President Trump had on Thursday said that the US is fast-tracking antimalarial drugs for use as a treatment against the new coronavirus.
FDA Commissioner Stephen Hahn speaking on the matter said the access being granted falls under what is called “compassionate use.”
Mr Hahn notes that, “If there is an experimental drug that is potentially available, a doctor could ask for that drug to be used in a patient. We have criteria for that and very speedy approval for that.
“As an example, many Americans have read studies and heard media reports about this drug chloroquine, which is an anti-malarial drug.
“It’s already approved, as the president said, for the treatment of malaria as well as an arthritis condition.
“That’s a drug that the president directed us to take a closer look at, as to whether an expanded use approach to that could be done to actually see if that benefits patients.”
The announcement follows encouraging research into chloroquine and hydroxychloroquine in France and China, but many in the wider scientific community have cautioned more work is needed to prove they really work for COVID-19.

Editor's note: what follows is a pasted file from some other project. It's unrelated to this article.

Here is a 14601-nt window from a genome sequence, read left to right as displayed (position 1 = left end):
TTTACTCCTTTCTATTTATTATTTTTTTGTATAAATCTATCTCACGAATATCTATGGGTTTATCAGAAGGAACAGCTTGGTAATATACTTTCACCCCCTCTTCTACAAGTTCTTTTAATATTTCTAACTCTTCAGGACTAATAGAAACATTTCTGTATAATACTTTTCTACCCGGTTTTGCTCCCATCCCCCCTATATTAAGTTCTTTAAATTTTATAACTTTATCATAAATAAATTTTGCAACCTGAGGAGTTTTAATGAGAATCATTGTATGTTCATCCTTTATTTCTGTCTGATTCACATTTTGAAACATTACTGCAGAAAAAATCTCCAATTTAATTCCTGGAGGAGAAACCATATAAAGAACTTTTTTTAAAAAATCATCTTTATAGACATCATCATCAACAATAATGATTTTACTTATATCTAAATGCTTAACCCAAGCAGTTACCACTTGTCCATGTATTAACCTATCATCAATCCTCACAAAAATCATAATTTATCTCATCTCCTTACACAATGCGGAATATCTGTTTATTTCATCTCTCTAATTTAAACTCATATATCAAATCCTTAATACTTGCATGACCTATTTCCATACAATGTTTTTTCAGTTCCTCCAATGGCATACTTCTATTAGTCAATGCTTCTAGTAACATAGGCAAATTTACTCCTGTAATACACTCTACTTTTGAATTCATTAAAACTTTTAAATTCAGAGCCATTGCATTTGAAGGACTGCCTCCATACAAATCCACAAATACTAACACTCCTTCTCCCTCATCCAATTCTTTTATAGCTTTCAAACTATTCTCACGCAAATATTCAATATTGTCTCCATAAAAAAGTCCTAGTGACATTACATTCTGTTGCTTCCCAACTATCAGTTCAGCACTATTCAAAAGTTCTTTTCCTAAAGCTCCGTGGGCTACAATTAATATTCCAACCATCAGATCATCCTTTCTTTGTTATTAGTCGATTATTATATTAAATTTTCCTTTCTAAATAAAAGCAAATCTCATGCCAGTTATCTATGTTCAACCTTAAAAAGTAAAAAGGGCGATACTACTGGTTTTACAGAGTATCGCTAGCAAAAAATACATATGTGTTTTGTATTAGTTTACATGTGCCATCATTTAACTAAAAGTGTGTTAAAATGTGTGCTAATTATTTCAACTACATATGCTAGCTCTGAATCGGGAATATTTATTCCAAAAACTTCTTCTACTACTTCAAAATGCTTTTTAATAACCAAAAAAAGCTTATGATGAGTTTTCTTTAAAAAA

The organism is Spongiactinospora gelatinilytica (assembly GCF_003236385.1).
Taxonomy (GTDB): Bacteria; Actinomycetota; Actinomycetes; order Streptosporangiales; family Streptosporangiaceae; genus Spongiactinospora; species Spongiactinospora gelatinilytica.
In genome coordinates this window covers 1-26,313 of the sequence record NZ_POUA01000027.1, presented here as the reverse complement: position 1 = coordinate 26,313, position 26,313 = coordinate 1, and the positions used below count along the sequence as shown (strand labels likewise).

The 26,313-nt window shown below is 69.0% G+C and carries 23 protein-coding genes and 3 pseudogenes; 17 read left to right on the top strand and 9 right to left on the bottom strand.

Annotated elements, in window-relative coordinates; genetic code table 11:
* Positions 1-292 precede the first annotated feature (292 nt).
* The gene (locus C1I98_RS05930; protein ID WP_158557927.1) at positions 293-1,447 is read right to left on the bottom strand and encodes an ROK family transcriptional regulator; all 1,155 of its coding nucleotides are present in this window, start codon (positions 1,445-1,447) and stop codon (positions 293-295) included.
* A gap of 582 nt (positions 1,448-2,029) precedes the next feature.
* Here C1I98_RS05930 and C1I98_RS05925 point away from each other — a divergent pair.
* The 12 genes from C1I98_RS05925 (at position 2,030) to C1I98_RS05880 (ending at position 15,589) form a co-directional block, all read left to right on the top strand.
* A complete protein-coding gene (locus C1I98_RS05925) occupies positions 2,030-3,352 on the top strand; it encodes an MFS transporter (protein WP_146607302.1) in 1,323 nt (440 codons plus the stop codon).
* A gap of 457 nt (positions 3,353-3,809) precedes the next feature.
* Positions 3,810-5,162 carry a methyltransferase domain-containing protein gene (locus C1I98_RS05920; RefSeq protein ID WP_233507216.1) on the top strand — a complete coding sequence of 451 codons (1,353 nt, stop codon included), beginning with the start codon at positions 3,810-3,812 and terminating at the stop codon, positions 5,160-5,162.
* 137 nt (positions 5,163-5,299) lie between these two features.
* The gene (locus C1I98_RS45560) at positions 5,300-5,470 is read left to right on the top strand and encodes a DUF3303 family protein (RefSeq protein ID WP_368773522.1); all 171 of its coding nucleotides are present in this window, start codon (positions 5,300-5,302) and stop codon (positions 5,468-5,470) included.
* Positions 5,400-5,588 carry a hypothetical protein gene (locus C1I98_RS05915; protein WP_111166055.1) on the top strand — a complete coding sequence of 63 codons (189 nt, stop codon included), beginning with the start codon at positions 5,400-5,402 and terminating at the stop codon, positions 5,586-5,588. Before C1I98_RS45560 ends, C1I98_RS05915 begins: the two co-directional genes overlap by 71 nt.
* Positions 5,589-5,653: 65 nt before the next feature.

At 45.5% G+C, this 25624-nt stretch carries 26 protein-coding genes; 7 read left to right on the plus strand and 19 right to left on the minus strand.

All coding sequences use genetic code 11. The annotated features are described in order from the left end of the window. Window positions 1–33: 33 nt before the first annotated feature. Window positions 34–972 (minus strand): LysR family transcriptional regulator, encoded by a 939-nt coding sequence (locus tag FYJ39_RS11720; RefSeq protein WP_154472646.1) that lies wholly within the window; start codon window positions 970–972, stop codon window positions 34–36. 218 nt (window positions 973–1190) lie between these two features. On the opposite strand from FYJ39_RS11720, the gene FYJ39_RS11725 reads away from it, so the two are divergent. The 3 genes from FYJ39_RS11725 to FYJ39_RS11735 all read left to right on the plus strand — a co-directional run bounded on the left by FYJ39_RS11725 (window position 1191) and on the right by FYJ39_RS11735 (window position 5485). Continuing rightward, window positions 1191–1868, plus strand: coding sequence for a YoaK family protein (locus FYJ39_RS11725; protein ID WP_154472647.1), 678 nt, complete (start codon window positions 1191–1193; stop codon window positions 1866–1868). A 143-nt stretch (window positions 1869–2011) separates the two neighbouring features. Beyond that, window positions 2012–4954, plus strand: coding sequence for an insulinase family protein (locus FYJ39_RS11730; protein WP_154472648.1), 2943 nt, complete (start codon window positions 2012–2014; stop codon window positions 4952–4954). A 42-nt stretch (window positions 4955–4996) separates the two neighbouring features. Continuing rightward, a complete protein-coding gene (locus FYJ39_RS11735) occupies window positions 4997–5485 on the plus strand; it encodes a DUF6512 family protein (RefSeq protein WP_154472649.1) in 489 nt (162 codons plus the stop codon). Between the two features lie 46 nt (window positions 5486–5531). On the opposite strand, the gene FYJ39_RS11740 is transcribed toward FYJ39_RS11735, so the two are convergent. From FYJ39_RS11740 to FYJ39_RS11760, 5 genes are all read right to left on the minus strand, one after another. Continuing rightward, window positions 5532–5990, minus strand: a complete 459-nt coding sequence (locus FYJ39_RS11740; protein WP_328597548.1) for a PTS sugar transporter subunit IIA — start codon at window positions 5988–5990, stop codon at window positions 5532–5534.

Chloroquine is a synthetic form of quinine, which has been
used to treat malaria since the 1940s. Hydroxychloroquine shares a similar mechanism of action but is less toxic.
French drug maker Sanofi on Wednesday said it stood ready to offer the French government millions of doses of hydroxychloroquine, sold under its brand name Plaquenil, in light of a “promising” study carried out by Didier Raoult of the IHU Mediterranee Infection in Marseille.
Raoult reported this week that after treating 24 patients for six days with Plaquenil, the virus had disappeared in all but a quarter of them. The research has not yet been peer reviewed and published